We’re on day 4 of our 6 day stay on one of the San Juan Islands, off the coast of Washington. This is part of the same island chain as Our Island (the one we are planning on moving to as soon as a house becomes available). We’re staying in a cabin at a beachside resort. As I compose this, I’m sitting out on the deck, listening to the waves lapping at the shore, watching the sun set over the islands in the distance.
Being here has given us a taste of what it might be like living on Our Island. I love it. I can’t wait to move.
The roads are “country roads”, lined with thick vegetation that alternates between tall grasses, shrubs, raspberry bushes, and flowering plants and then stretches of cool green forest with tall trees forming a canopy over the roadway. It is very much like the country roads in the areas we were looking at previously for an acreage.
In many ways, changing our plans has not really altered the lifestyle we wish to lead and so is not as dramatic a change as it may seem up front. The feeling of “being away from it all” is still here, as is the feeling of space and privacy between properties. But here is an important “extra” – the ocean. Everywhere on the island you feel connected to the sea, even if you can’t see it from where you are at the moment. You can smell it. You can taste it in the air. And you can hear it.
I love the ocean, having grown up on the coast myself. And even though our home in the city is very close to the ocean, it’s just not the same sense of it as you find here. I can’t even see the sunset from our place because it faces directly North and stares right into another building across the street. There is far too much noise to ever hear the ocean. And the breezes are so blocked and diverted by the scores of highrises in our neighbourhood that you can’t even really smell it all that often,
Here in the island the kids have been roaming around with far more freedom than they’d have in the city. Other than day 2, when I caved in and rented a TV/VCR for 24 hours, the kids have not had any entertainment in the cabin other than a handful of books we brought with us. And yet they have been endlessly busy. The get up and go outside first thing in the morning. Between the beach, our friend’s cabin across the way, and the fishing pond there are so many things for them to see and do. And, as young children do, they find hours of entertainment in the small things like catching crabs or moths.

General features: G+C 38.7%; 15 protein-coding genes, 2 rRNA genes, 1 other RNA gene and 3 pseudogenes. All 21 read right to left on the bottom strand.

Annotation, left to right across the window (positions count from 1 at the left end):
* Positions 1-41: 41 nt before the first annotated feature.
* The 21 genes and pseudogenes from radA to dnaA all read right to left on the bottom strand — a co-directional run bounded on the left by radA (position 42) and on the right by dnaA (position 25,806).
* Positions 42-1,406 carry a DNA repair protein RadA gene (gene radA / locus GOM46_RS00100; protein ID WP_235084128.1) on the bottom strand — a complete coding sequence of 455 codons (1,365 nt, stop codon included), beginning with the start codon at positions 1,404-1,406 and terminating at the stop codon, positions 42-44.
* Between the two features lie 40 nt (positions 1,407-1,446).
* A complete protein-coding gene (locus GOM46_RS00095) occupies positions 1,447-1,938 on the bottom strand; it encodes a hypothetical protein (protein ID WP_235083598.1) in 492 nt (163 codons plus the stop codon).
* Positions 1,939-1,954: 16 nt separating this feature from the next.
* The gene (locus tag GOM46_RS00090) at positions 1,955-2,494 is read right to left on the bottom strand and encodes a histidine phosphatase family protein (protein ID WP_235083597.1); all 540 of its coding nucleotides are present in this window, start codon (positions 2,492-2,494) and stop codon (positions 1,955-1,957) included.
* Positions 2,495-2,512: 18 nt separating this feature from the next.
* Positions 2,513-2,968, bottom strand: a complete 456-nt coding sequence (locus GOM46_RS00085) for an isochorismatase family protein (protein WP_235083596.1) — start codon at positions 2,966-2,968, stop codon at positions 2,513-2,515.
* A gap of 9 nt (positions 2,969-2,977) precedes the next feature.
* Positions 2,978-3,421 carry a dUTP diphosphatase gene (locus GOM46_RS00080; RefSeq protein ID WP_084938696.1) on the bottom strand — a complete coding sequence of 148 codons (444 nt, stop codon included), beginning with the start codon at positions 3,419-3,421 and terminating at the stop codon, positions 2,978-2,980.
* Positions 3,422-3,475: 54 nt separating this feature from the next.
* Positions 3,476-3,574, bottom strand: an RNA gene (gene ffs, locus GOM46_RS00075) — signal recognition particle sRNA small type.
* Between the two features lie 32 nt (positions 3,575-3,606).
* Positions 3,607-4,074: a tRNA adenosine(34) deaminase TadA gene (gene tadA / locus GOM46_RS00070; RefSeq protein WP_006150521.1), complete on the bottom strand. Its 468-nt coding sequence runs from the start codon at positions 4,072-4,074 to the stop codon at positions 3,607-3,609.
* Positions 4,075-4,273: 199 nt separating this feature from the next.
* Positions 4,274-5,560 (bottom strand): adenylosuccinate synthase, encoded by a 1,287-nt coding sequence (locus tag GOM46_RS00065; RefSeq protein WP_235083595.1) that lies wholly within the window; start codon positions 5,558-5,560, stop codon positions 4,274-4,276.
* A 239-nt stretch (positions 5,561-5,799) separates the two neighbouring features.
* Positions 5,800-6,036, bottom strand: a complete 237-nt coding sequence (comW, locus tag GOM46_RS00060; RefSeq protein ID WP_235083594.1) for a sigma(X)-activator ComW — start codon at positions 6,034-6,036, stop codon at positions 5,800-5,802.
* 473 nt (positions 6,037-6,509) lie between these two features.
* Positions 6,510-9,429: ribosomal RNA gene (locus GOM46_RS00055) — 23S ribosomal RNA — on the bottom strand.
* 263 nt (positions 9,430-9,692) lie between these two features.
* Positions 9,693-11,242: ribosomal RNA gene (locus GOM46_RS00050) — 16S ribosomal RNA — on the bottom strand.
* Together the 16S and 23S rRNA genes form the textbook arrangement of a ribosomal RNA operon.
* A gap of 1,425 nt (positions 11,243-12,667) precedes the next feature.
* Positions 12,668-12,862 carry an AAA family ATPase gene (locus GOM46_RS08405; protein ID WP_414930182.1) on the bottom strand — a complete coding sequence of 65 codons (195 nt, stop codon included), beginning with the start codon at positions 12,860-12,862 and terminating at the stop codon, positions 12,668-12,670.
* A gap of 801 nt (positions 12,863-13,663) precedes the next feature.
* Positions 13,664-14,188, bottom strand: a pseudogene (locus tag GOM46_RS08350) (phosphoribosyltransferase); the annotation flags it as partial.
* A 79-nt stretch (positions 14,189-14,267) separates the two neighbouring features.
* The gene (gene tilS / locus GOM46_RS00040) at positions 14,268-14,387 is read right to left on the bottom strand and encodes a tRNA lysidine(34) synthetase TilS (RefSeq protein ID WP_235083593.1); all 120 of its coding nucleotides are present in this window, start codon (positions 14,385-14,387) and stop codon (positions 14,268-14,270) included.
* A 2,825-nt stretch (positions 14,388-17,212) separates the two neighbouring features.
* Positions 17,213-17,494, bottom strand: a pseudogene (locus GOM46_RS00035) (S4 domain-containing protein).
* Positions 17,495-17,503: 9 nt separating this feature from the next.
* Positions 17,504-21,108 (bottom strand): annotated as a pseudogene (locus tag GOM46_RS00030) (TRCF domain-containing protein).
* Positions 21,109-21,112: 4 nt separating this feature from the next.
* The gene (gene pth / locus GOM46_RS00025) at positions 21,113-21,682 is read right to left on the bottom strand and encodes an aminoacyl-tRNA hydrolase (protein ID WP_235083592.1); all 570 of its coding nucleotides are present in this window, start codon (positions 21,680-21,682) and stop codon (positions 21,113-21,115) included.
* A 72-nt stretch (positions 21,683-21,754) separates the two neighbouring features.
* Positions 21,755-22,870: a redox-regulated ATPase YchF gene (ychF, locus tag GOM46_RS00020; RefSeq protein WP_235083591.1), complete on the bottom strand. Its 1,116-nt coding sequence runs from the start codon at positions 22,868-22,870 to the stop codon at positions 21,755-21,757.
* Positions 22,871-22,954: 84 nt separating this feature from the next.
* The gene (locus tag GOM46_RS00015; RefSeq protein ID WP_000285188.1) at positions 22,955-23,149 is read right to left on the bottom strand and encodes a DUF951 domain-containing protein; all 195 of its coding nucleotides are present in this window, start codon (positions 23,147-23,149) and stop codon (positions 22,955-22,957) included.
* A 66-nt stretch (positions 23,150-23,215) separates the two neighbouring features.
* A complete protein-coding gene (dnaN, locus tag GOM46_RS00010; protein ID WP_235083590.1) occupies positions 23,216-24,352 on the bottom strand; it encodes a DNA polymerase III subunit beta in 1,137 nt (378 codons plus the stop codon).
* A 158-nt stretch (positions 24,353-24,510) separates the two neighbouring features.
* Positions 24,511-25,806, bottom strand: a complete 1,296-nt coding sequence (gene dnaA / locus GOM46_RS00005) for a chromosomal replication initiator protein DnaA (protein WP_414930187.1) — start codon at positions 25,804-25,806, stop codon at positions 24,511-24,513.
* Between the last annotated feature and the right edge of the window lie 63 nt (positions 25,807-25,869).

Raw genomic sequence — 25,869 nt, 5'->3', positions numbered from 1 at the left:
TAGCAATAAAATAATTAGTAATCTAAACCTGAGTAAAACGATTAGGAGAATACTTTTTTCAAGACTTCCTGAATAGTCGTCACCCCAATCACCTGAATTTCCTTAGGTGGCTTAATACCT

Yesterday we went into “town” and the kids fell asleep on the way. We left them in the car in the little parking lot of the cafe/art gallery and took turns going out to check on them every few minutes or so. We could never do this in the city, but here we felt very comfortable doing so – there were a handful of cars in the lot, a handful of people eating out on the porch that views the lot, and to get into our car one would set off the alarm – that’s background noise in the city, but here it positively shatters the peace.
I feel that, in the last few days, my kids have had more of a “real” childhood experience than they’ve ever had. There does not seem to be such a boundary between indoor and outdoor, between us and other children, and of course between ourselves and Nature. I am so excited about bringing this lifestyle to our family full time. I can’t imagine why this didn’t occur to me sooner, but then I think that this journey I’ve been on, with all it’s changing plans, has all been a necessary part of that process. I’ve researched and explored all sorts of different living arrangements, from being in a bigger city condo, to being in a house in the city, to being on a rural acreage with a pied a terre in the city, and now to being on an island with easy city access. I can’t say for certain that this represents the end of the journey, but it’s an exciting next step. One I fervently hope we can bring to reality soon. It’s going to be very hard to go back to city living after this week. Thank goodness it’s summer and we have plenty of camping trips planned!